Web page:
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Cheesecake is one of the most decadent and delicious desserts you can order in a bakery or make at home. Its rich, creamy texture is unlike anything else on earth.

Most cheesecake recipes are designed to produce entire cakes, enough to feed multiple people. If you’ve got leftovers, what can you do with them? Can they be frozen?

In this article, we’ll look at what no-bake cheesecake actually is in the first place. Then, we’ll talk about freezing it: what happens to the cake, how to freeze and thaw it, and, most importantly, how it will turn out.

Finally, we’ll also look at some alternative storage options for your delectable treat. By the time you reach the end of this page, you’ll be able to enjoy cheesecake any time you want it!

What Is No-Bake Cheesecake?

First, let’s get a handle on what we’re talking about. It might seem obvious, but a no-bake cheesecake is a type of cheesecake that does not need to be baked in the oven.

The main reason for this, and the main difference between a no-bake cheesecake and a regular cheesecake, is that a no-bake cheesecake does not contain eggs. Raw eggs can be dangerous for people, especially young children, pregnant women, and the elderly, as well as people with compromised immune systems.

In many ways, a no-bake cheesecake is simpler to make than a traditional cheesecake because the process of baking a cheesecake can be tricky. Instead, the no-bake kind sets in the refrigerator rather than the oven.

To get started, here are a few highly rated no-bake cheesecake recipes that you might want to try:

It Has to Be Kept Cool and it Has to Cool First

Let’s be clear about one thing from the outset: a no-bake cheesecake must be kept chilled at all times. This is because the cheese can spoil if left at room temperature. Therefore, even unfrozen or never-frozen cheesecake should be kept in the refrigerator to be safe.

One more item to note before we move ahead: cheesecake also has to cool before it freezes. This means that you need to cool down the cake (whether it was baked or not) in the refrigerator before you put it in the freezer to keep.

Some recipes for no-bake cheesecake call for the cake to be put in the freezer immediately. Those are the only exceptions to this rule!

Do Eggs Make a Difference?

Since one of the main differences between baked and no-bake cheesecakes is whether or not they have eggs in them, you might be wondering: is it the eggs that make a difference in freezing?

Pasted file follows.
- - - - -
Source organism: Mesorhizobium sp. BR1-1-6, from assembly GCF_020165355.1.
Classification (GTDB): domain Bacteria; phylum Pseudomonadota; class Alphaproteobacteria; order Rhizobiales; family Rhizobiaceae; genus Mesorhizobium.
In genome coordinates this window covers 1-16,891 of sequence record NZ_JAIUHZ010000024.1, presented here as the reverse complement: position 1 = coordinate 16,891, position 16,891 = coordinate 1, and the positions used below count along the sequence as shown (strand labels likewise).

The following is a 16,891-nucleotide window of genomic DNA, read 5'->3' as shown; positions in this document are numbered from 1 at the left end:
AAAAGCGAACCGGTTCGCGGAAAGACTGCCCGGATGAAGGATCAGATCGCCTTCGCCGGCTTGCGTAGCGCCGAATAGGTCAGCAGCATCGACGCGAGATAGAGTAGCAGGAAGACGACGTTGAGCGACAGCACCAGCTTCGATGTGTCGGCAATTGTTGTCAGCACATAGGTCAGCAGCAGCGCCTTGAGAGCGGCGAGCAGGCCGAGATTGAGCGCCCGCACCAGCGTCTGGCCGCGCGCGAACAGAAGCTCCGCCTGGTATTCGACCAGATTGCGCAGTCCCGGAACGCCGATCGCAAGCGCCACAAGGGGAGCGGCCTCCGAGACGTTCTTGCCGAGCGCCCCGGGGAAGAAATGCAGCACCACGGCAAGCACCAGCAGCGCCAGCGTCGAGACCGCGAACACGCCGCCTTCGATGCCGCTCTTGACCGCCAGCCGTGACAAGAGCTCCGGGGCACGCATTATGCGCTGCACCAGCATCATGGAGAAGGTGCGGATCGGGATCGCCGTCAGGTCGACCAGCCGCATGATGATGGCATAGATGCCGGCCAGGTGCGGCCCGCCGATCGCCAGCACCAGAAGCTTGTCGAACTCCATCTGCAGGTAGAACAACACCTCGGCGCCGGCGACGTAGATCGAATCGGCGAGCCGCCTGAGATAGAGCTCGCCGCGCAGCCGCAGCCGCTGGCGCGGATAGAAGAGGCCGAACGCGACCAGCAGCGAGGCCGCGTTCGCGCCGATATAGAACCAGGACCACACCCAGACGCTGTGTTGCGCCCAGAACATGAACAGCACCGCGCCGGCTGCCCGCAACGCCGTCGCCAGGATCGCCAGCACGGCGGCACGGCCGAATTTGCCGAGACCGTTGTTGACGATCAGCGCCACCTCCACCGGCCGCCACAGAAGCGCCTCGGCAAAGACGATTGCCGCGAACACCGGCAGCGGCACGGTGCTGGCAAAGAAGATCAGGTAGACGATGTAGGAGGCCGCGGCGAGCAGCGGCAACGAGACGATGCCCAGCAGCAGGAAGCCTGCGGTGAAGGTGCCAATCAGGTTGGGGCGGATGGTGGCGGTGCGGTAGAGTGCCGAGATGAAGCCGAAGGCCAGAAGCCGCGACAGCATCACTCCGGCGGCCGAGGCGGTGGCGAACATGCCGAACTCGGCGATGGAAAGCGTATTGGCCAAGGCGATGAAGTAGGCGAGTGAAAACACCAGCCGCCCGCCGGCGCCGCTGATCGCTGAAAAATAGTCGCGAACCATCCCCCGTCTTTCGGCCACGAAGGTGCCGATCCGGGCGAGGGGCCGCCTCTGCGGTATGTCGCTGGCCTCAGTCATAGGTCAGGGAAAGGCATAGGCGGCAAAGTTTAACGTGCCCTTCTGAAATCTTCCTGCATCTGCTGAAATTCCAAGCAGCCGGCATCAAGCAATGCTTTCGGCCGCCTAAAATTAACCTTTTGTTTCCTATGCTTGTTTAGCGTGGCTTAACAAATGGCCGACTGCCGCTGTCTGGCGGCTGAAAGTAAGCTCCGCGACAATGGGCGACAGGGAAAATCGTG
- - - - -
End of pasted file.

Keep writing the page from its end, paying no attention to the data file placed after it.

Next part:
The answer is no, not really; many baked goods that contain eggs freeze beautifully. The differences that exist have more to do with the chemical reactions around the baking process itself, but also, it’s worth mentioning that the best practices for freezing both baked and no-bake cheesecakes are very similar.

Next, let’s look at what some of those are.

The Science of Freezing a No-Bake Cheesecake

Now that you have your no-bake cheesecake ready to go, let’s explain what actually happens when you put it in the freezer.

Freezing is actually a complicated process that involves a series of physical and chemical reactions. Freezing baked goods is always a little bit tricky because there are often a series of ingredients that all need to be taken into consideration.

The trickiest of these is the cheese because when it freezes, the water content in cheese can separate from the milk curds, which means that when thawed, it may remain separate and can be grainy in texture.

Generally speaking, freezing soft cheeses, such as the kind used in cheesecake, is not going to yield great results. For that reason, we recommend finding a recipe that uses cream cheese rather than ricotta or another soft cheese, since it will freeze better.

How Will No-Bake Cheesecake Fare in the Freezer?

In general, you can freeze no-bake cheesecake with pretty good results in the freezer. That said, the longer you keep it frozen, the worse the quality will be, so you will want to thaw it within about two months.

In addition, you should never thaw and then refreeze a cheesecake of any kind. Every time you do so, the overall quality will deteriorate, and the texture especially will become mealy and unpleasant.